If you chose to upgrade your existing Salesforce application or are seeking to integrate it with another system, you’ll need to consider the cleanliness of your data. What this means is record entries, databases, spreadsheets, financials, all must be free of irrelevant and superfluous data. Why? Before you begin your upgrade or integration, project leaders must define a new data model, or how your old information could be expressed in the new system. If redundant or dated information is present in the system you can expect cumbersome functionality. Expert partners can detect these minor hiccups early on. If left undetected, the new system will fail to resolve any challenges you faced in the previous system.
For a new Salesforce implementation or integration, the principles remain the same. If data is not clean, it may be a more effective use of your dollars to reimplement. Your partner will walk you through the steps to complete this task prior to the implementation. In the end, data must accord with a new data model to ensure Salesforce is first purposeful for your users, and second, is integrated into specific modules for effective reporting. Expert partners familiar with these conditions of software have conversations around how these fails of the former system can be improved in the new application. Equally as important, if your goal is to integrate financials or automate ordering to Salesforce from an enterprise system or ecommerce application, data must be pristine for users to compare reporting values, order statuses, and account history.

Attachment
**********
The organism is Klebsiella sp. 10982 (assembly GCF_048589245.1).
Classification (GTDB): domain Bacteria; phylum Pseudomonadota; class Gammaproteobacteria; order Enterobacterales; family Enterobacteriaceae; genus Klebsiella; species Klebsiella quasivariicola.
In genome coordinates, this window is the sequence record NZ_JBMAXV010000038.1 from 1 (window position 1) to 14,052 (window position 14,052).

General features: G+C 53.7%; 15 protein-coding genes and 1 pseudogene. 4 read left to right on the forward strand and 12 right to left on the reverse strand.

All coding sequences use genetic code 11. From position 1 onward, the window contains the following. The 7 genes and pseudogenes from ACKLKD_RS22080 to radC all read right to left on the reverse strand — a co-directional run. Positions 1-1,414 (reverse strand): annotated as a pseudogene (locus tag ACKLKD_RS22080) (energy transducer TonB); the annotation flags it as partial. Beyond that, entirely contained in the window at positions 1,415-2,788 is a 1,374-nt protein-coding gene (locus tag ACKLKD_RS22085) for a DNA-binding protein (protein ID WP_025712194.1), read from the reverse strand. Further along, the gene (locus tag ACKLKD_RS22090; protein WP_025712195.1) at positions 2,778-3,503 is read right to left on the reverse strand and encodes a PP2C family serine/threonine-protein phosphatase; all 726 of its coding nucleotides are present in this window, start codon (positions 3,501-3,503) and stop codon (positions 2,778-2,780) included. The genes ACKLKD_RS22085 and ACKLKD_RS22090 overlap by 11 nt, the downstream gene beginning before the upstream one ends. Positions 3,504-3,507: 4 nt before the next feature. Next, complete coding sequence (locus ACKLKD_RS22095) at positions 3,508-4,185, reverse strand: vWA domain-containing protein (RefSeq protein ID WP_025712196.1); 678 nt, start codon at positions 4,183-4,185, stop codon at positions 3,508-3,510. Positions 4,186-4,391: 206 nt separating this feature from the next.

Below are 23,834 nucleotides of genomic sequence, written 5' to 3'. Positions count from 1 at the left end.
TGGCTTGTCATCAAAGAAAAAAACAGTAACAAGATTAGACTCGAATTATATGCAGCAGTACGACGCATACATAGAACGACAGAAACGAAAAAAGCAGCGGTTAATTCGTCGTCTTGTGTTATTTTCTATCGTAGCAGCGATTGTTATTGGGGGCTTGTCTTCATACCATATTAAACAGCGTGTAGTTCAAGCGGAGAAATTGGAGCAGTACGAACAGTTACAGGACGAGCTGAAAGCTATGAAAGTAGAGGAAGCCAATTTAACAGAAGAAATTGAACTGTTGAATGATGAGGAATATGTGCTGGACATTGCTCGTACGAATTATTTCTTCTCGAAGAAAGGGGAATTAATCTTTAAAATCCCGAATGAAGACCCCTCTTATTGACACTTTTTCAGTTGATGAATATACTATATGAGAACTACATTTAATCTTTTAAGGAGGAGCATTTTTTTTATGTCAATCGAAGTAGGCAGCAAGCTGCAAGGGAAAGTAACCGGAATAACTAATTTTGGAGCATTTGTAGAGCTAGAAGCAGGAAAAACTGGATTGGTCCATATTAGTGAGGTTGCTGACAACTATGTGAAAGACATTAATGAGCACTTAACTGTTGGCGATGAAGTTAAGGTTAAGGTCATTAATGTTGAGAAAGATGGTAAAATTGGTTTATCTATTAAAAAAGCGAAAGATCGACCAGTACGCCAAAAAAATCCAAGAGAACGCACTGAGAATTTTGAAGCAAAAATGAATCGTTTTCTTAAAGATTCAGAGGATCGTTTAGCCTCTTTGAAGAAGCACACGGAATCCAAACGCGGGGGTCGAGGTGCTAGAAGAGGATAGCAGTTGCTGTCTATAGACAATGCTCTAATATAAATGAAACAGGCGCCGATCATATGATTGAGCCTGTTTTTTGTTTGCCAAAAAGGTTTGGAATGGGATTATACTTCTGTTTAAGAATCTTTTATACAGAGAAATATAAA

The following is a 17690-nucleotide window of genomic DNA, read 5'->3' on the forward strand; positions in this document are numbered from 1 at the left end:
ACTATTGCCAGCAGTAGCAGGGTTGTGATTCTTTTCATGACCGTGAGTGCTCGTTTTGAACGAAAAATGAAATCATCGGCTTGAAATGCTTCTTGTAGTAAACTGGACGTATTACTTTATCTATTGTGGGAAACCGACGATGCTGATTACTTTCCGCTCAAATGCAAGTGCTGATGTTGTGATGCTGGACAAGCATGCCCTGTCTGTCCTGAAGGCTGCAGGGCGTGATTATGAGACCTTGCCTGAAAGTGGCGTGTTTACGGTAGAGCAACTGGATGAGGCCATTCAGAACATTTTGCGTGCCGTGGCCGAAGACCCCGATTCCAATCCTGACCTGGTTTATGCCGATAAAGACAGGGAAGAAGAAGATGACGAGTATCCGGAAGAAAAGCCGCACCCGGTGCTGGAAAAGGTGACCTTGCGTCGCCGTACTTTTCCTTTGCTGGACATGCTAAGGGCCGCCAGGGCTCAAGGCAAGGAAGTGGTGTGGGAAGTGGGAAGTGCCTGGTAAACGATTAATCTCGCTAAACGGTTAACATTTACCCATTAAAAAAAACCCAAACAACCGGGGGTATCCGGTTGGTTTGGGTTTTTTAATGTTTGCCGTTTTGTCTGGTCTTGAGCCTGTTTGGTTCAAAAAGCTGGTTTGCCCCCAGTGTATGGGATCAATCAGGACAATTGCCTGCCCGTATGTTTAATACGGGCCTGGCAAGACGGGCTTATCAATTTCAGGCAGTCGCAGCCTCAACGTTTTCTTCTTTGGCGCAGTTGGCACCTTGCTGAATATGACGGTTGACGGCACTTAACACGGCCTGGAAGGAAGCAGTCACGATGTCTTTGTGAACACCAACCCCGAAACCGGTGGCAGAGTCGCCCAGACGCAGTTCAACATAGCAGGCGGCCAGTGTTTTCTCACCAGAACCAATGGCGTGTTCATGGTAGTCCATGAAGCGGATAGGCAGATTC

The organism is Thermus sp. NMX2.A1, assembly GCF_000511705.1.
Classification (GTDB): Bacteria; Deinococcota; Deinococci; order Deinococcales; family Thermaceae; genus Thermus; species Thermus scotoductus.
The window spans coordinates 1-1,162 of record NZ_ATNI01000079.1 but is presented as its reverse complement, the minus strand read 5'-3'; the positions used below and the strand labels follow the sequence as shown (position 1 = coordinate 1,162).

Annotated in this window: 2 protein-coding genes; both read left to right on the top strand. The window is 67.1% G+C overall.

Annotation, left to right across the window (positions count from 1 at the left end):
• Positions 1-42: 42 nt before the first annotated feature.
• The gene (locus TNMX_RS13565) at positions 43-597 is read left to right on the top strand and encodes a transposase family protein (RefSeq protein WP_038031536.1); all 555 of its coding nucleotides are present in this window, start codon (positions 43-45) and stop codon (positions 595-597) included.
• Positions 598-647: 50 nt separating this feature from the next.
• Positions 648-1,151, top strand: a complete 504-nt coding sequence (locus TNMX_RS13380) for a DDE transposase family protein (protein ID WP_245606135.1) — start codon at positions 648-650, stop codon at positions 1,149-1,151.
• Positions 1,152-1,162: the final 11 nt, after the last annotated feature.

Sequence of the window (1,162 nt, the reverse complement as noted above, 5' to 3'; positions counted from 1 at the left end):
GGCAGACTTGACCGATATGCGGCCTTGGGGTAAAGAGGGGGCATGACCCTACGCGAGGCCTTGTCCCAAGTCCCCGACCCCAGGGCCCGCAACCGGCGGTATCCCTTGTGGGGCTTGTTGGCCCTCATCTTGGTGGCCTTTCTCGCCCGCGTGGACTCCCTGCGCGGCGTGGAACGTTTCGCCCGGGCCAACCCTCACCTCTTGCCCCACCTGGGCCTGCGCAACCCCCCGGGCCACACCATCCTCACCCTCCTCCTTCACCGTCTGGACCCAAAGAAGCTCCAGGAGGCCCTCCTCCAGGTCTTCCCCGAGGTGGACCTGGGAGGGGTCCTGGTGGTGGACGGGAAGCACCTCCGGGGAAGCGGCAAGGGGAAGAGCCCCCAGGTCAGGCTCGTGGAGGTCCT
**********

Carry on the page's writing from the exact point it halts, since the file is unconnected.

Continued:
3.) Be Certain Your Users Are Trained
Price comparison for systems, consultants, and continued maintenance is only the tip of the iceberg. Buyers are often so concerned with how to save a buck, they forget why the project was pursued in the first place. Users are at the core of your software. There is no functionality— and certainly no ROI— that can justify poorly training employees. Training starts at a high level and phases into silos.
If users are not aware of how the system should be used to be profitable, the business as a whole will realize a sunk cost; and not just dollars. A lack of effective training pushes users away from the system, then your firm is paying for unused utility. It’s a more profitable option in the long run to spend a bit more money for user edification and best practice training.
4.) Hire or Source a Knowledgeable Admin
A Salesforce administrator is important role that needs to be filled prior to the implementation. This individual will be the eyes and ears of your system. He or she also will be performing future team member edification, as well as be knowledgeable of Salesforce upgrades and modifications necessary in the future. You can read more about the Salesforce Admin from our recently published article discussing its game changing role.
A Salesforce administrator could have the only credentials to set up the application’s hierarchy. From the onset, he or she will need to know the level of access users will possess. What should a user see or not see? A common scenario we get is changes in lead ownership. You may have several sales or account managers who work in a common environment in the system. One of your reps feels it is apparent his peer is slacking on nurturing an account and changes history information. By doing so, that individual may have modified a CSR and now instead of an order shipped to the customer, is now on its way to a former address or worse. . .(use your imagination)